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The Difference Between Core Values, Mission & Vision Statements, and Goals

One Minute Takeaway

  • Core Values, Mission & Vision Statements and Goals are all important but not identical
  • Your core values and mission & vision statements clarify why you do what you do
  • Goal-setting is putting specific and measurable targets in place

It’s a common experience: you want to build a company culture based on values and meaningful goals. If you can boost your performance management processes along the way, great. But you don’t know where to start and the terminology (core values, mission statements, vision statements and goal-setting methodologies) is confusing. What does it all mean?


Don’t worry—you’re not alone. At first, these concepts can seem to blur. But they are different. And what’s more, the differences matter. When you’re in the midst of strategic planning for the next year, you can’t afford to mix up what motivates the work with how you’re going to get there. This guide will help you align values, mission, vision and goals throughout your organization.

Mission Statement

This is what your company actually does. Keep it short and sweet, and easy to memorize. It’s tempting to use fancy words that sounds good but end up not meaning much. Your mission statement should be specific enough that people understand what you do and how you differ from your competitors. Consider these mission statements of well-known organizations:

  • Public Broadcasting System (PBS): “To create content that educates, informs and inspires.”
  • Google: “To organize the world’s information and make it universally accessible and useful.”
  • Make-A-Wish: “We grant the wishes of children with life-threatening medical conditions to enrich the human experience with hope, strength and joy.”

Vision Statement

This is what your company aspires to be. In many cases, this will look very different from a company’s mission statement. A mission statement is what you do now, a vision statement is what you want to be doing tomorrow and in the future. When done right, your vision statement can and should drive decisions and goals in your company. Here are some great examples:

  • Disney: “To make people happy”
  • Ford: “To become the world’s leading Consumer Company for automotive products and services.”
  • Avon: “To be the company that best understands and satisfies the product, service and self-fulfillment needs of women—globally.

Core Values

Mission and vision statements define where you’re going, but core values are all about what you are. What are the defining features of your company and how you operate? These values support your vision and shape your company culture. Try to limit your list of values to five or six. Beyond that, you’re going into too much detail and employees will struggle to remember all of them.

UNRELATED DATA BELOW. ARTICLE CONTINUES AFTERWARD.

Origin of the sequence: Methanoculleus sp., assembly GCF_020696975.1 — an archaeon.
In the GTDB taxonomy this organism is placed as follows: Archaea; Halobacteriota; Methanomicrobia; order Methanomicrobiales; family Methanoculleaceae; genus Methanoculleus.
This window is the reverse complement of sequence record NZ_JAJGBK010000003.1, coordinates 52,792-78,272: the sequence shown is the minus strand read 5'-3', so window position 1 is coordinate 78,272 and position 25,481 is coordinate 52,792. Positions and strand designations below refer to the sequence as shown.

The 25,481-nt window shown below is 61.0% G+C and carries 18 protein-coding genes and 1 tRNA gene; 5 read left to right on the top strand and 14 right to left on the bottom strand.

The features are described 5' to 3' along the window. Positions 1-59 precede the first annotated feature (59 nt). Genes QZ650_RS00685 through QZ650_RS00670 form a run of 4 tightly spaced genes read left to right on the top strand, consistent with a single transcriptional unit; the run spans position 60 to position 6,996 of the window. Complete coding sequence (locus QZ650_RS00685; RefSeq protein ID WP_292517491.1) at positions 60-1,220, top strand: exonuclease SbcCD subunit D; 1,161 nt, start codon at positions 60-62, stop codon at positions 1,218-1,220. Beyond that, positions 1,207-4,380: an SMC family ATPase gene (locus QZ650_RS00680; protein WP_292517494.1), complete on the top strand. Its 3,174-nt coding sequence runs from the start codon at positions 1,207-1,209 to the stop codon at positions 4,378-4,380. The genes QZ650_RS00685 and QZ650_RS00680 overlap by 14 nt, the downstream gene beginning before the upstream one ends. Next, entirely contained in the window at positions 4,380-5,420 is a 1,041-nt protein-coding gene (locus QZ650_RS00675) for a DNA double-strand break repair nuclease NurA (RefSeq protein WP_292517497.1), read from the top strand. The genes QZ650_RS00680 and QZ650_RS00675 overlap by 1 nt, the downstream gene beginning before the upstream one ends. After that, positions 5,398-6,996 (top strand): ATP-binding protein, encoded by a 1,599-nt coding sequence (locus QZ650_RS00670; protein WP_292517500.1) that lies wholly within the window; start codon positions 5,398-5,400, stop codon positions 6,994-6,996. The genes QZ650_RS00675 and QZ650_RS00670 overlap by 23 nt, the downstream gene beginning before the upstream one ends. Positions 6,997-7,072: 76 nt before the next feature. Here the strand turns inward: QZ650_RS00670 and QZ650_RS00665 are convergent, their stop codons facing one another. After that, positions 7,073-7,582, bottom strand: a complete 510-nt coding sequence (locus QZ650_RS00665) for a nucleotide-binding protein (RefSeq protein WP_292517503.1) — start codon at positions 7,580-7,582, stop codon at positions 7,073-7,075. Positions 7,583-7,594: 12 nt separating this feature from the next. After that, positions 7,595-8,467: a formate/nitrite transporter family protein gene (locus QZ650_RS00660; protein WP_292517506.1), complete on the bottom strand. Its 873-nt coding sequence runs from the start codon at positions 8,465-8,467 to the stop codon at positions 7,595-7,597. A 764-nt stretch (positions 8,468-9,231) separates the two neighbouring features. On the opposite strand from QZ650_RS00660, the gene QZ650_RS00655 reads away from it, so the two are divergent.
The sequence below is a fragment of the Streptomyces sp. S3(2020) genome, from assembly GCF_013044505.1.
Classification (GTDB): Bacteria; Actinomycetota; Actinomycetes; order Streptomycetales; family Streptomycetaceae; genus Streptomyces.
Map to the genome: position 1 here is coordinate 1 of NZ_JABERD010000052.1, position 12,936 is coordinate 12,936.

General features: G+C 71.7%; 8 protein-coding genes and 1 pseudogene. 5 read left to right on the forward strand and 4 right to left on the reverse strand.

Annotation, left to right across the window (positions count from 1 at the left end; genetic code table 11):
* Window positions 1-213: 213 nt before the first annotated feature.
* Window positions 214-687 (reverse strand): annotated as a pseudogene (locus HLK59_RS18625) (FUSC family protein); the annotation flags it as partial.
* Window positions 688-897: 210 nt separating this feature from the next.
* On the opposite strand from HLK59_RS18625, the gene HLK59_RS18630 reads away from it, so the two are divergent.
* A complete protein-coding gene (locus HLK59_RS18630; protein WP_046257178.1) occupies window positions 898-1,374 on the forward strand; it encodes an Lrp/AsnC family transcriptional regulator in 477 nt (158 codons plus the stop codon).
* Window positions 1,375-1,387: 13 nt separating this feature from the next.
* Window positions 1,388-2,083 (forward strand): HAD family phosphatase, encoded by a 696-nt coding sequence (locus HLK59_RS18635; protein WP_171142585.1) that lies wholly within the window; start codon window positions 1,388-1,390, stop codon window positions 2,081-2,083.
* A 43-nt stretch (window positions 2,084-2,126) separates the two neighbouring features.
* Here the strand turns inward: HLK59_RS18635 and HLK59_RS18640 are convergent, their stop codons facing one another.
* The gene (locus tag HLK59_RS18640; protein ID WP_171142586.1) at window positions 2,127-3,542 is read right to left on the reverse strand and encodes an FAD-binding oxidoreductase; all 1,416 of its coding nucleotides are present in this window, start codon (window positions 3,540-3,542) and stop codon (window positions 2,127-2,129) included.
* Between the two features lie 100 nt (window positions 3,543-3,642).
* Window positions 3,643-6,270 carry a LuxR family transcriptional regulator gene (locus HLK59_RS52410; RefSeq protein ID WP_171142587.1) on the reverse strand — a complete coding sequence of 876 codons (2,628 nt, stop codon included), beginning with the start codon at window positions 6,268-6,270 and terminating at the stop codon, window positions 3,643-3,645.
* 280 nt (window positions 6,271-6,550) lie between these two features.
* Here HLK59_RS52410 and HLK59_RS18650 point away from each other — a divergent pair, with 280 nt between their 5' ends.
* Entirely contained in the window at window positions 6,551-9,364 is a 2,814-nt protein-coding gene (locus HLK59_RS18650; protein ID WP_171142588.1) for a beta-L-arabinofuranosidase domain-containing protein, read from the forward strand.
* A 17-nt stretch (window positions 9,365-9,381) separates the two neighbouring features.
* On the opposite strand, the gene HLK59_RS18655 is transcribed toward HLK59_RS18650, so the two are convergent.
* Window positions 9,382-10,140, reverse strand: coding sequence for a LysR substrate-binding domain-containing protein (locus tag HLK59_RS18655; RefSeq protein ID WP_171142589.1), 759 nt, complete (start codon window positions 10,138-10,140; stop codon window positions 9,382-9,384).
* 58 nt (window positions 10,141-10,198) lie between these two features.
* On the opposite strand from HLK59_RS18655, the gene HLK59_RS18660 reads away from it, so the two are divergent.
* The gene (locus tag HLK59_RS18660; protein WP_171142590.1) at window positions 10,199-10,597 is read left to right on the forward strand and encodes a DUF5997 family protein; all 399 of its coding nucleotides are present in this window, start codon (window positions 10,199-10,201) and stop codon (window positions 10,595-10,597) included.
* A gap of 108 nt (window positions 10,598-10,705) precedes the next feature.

At Paycor, we know the following core values as our “guiding principles” and they help define how we act each and the decisions we make every day:

  • Take Care of Customers First
  • Take Care of Each Other
  • Do the Right Thing
  • Think Big, Dream Big
  • Compete to Win
  • Have Fun Along the Way

Goal Setting

Goal setting is how you take your mission, vision and core values and turn them into a reality. You can only produce results by producing clear objectives. There are lots of ways to do this, but companies are increasingly turning to the Objectives and Key Results (OKRs) methodology. 

Objectives and Key Results (OKRs)

This works by first setting high level objectives, which align with your vision statement. However, while vision statements can be general, these objectives should be specific and measurable. Rather than aiming to “Have the best product ever” consider aiming to “Add two new developers”.

The next step is to set key results, which will be how you know if you achieved your objective. These should be measurable. Don’t write too many—two to four should be good enough. With the previous example of adding developers, key results could be to attend one hiring fair this quarter”, “create one blog post about hiring” and “Use LinkedIn to reach out to five potential candidates”. Suddenly, you’ve taken your broad vision and turned it into actionable steps to get there.

Goal-Setting Best Practices

An important part of setting OKRs is ensuring that they are transparent. This helps align your workforce to your company’s top priorities eliminating wasted hours spent on unproductive and non-impactful work. Your company is more likely to achieve the goals you set out every month/quarter/year and realize your vision.

Another pro-tip is that OKRs cannot be a top down process. You’ll only be able to create the right objectives for everyone by understanding the day-to-day reality of employees at all levels. You can only understand that reality by reaching out and including representatives from all parts of your company in conversations around strategic planning. This is win-win, as you’ll also get buy-in from employees who feel ownership over the process, rather than simply following orders from the executive team.

How Paycor Helps

Paycor creates HR software for leaders who want to make a difference. Our Human Capital Management (HCM) platform modernizes every aspect of people management, from the way you recruit, onboard and develop people, to the way you pay and retain them. But what really sets us apart is our focus on business leaders. For 30 years, we’ve been listening to and partnering with leaders, so we know what they need: HR technology that saves time, powerful analytics that provide actionable insights and dedicated support from HR experts.